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Wednesday, October 23, 2019

Cheap and Cheerful Supper or Brunch: Waffle Omelets


One of the challenges to scratch home-cooked meals is adding some excitement to the family dining experience without a lot of extra work or expense. This past week, these waffle omelets met that need for both me and my family. 

I already had the waffle iron and all of the ingredients, so there was no extra expense. With regards to the work, waffle omelets were actually easier to make than traditional skillet omelets because I didn't need to add the filling during cooking or fold the omelet over. And, I was able to allow the omelet to cook while I tended to other meal prep tasks for dinner. My family was in agreement-- these were very good. 



Here's how to make waffle omelets in your home.

What you'll need:

a waffle iron
non-stick cooking spray or oil and a pastry brush

eggs
omelet fillings, such as ham, cooked bacon, cooked sausage, cooked chicken/turkey, cheese, and diced or shredded vegetables -- per each egg, use about 1/4 cup of shredded cheese, 1/4 cup of cooked meat, and 1/3 cup of prepared vegetables (it's important that any meat is cooked before adding to the waffle iron, but veggies can be raw)
salt, pepper, herbs
"wet" topping, such as salsa, cream soup/sauce, or leftover gravy






  • Preheat your waffle iron.
  • Meanwhile, prepare your filling ingredients. Beat your eggs in a medium-size bowl, then dump your filling and seasoning ingredients into the eggs.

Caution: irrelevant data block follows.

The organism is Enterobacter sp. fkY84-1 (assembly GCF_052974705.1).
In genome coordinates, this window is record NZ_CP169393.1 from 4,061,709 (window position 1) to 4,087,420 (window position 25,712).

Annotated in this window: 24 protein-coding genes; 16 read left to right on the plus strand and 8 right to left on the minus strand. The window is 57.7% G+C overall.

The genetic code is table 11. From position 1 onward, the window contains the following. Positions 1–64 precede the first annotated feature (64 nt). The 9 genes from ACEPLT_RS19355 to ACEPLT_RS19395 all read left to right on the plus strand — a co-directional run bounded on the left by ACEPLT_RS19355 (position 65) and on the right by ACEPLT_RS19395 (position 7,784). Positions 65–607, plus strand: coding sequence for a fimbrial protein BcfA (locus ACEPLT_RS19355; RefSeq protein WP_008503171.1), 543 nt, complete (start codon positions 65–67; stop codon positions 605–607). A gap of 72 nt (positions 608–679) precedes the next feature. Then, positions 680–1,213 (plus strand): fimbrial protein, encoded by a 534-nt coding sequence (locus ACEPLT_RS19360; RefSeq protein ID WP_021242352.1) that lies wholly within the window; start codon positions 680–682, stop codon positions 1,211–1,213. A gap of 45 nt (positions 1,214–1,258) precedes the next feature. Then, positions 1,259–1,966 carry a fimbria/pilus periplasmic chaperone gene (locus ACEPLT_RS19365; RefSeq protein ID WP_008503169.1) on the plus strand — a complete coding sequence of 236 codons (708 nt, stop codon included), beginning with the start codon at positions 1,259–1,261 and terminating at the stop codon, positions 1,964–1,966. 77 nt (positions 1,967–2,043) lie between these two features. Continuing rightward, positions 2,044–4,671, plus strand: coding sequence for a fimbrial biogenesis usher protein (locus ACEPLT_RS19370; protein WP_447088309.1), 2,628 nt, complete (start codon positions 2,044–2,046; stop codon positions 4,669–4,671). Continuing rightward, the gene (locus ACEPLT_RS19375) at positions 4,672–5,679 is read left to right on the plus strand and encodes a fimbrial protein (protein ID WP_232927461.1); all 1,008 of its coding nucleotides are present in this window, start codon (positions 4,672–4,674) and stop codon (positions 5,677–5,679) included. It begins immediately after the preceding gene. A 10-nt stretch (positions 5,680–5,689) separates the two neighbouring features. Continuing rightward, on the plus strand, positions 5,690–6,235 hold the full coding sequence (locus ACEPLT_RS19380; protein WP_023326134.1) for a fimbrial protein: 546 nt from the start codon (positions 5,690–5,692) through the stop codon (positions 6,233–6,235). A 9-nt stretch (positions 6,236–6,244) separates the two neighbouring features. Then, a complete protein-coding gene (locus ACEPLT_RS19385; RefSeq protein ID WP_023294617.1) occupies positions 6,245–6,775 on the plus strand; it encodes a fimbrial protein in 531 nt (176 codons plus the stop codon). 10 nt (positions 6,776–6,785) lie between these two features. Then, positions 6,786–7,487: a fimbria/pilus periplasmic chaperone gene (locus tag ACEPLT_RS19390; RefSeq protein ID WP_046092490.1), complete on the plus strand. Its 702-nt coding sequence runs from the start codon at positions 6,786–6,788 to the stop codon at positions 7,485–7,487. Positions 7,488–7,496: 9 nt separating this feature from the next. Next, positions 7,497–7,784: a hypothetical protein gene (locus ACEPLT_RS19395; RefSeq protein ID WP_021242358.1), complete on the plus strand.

• Prepare your waffle grids, both top and bottom, by spraying very well with non-stick cooking spray or by brushing very well with oil, using a pastry brush. With eggs, it's very important that the grids are well greased.



  • When the waffle iron is heated, scoop the eggs and fillings onto the bottom grid, using about 1 egg and about 3/4 cup of filling (just eyeball this) per waffle, then close the waffler. The eggs will expand substantially during cooking. So, when you see the egg and filling on the grids when first added, it may not look adequate. Trust me, it will be once the omelet is cooked.
  • (My waffle iron is a Belgian waffler with deep pockets and square waffles. Each square used 1 egg and 3/4 cup of filling ingredients. A shallow waffler or one that makes smaller waffles (the waffler that makes 1 large round waffle that breaks into 4 sections may fit this description) might take a reduced amount of egg and filling ingredients.)